Strategies for Reinventing Your Company in Hard Times

Everyone I talk to is looking for strategies to maximize business in tough times.  Yesterday, we talked with a colleague who works for a company headquartered in Japan.  She told us that one of their senior officers came to visit the US division and told everyone to look at the lull in the business as an opportunity to redefine their business strategies and to take time to improve how they perform their work.  Through thoughtful review of current approaches (what works well and what needs to be improved) and looking for opportunities that come during difficult times, adversity provides the time to devise the most creative strategies.  What a positive perspective!

Another colleague told us that the most important thing to do is focus on what you do well and capitalize on it.  Identify your core sales channel and devote all your effort to building your business there.  Identify potential customers who are within that channel and shake the proverbial tree until you achieve success.  While this strategy is a bit more scary, it certainly makes sense, since what you do well is generally something that you know very well, probably can be done pretty cost effectively, since you do it so often, and something that you can do without adding additional resources in most cases.

The third strategy I think is important is to get rid of the customers who require a lot of support and care, but who provide you with little revenue.  If they aren’t profitable, then you are better off without them.  Focus the resources you just freed up to work on expanding your business with the customers or potential customers you know are profitable and who see you as a partner, not a vendor.   If it costs you money every year to negotiate contracts with the client, and you are continually reducing pricing and providing more service for less revenue, you might want to take a close look at that customer to see if they really provide you with a return on investment.

The last strategy I think is important is to continually expand the relationships you have within your customer base to be sure that you have multiple points of contact within the organization in case the customer’s business changes quickly.  If you only know one or two people and these people are at a fairly low level or at the extreme, at the top of the organization, when times are difficult, you know who goes first.  Make it a practice to know people at all levels of the organization so that when change comes, the new broom doesn’t sweep you out the door.

While none of these ideas are particularly innovative, except perhaps the one from our friend in Japan, adversity is the mother of invention.  I am taking time to think of ways to apply these ideas to make some lemonade.


International Hiring Processes

I just returned from a trip to Europe where during our mealtimes we ate with people from a variety of countries.  Of course, as always occurs, people ask “what do you do?”.  When I told them that our business was providing psychological testing to help companies hire, manage and develop high performers , the discussion turned to how the selection process differs from one country to the next.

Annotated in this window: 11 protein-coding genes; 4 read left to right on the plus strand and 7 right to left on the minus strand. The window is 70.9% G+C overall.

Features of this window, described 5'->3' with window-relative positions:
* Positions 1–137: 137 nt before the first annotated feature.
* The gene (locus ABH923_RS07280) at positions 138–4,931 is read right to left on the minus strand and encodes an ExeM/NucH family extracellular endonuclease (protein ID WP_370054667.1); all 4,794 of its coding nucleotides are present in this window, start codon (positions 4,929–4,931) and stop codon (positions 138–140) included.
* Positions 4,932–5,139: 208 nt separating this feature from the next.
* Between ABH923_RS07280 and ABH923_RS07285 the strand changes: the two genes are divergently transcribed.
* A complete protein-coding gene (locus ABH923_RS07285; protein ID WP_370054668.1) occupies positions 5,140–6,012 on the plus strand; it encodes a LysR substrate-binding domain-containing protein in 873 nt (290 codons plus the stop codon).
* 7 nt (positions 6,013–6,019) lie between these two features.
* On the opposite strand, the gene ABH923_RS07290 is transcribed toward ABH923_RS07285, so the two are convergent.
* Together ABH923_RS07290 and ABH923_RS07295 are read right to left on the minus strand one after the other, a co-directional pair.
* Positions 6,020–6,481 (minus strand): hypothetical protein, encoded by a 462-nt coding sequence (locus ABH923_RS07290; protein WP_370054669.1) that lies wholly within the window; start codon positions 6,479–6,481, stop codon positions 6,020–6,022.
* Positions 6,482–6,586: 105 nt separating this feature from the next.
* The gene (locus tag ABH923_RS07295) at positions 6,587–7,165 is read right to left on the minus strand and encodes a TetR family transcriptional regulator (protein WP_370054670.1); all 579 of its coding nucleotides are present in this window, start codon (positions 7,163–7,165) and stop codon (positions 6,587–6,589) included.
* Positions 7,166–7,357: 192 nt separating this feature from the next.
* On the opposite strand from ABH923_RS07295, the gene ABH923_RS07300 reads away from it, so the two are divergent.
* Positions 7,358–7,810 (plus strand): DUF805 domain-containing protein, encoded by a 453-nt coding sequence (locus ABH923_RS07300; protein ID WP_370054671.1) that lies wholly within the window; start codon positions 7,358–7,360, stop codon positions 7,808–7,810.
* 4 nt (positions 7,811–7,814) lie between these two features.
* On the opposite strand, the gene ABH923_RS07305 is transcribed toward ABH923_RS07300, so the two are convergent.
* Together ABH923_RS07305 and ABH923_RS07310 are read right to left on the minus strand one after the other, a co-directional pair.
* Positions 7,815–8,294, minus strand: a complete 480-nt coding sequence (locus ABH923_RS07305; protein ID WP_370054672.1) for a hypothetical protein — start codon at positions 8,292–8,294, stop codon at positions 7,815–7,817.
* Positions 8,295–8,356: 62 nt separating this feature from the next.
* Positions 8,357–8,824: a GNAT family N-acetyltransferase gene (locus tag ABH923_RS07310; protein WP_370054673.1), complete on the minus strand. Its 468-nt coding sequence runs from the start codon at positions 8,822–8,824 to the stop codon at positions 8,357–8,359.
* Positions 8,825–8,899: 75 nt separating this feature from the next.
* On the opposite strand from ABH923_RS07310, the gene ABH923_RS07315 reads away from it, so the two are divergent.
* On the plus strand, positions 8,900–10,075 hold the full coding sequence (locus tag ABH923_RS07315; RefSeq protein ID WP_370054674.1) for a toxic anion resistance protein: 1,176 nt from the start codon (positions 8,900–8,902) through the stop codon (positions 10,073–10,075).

Our French Canadians were quick to point out that the process has to be completed in French and that documentation needed to be placed in the personnel files in French.  Apparently psychological assessment has been used for quite some time in Canada and is not viewed as particularly earth shattering. Both of the individuals were government employees who resided in Quebec. 

Apparently, and this is certainly not documented from my own research, the problem in Canada is that while there is some rigor/regulation required during the hiring process, more significant issues are related to dismissal procedures, mostly related to the fact that a very liberal definition has been attached to stress leave.  Once an employee goes out on stress leave, the company is quite limited in its ability to dismiss the employee or to replace the position.

Our Spanish dinner partners discussed the issues around gathering personal information and avoiding the use of any tools that would disclose personal information about someone.   They were appalled that someone would suggest inserting a psychological profile within the selection process, since this seemed to violate personal space.

And our German dinner partners didn’t seem to be too concerned about hiring processes.  This could either have been because they didn’t know much about hiring people or because the system in Germany again is different from other locations.  They seemed to think that being able to gather personality traits and personal styles information would greatly enhance the ability to place the right person in the right job.  They were not, however, familiar with the use of testing in the selection process and wondered if we provided our tool in German.  We don’t as yet.

As the world gets smaller and we find ourselves in business interactions with companies in countries around the world, all of us will need to upgrade our knowledge in this area, particularly if we expect to remain competitive.  It never gets more simple, does it?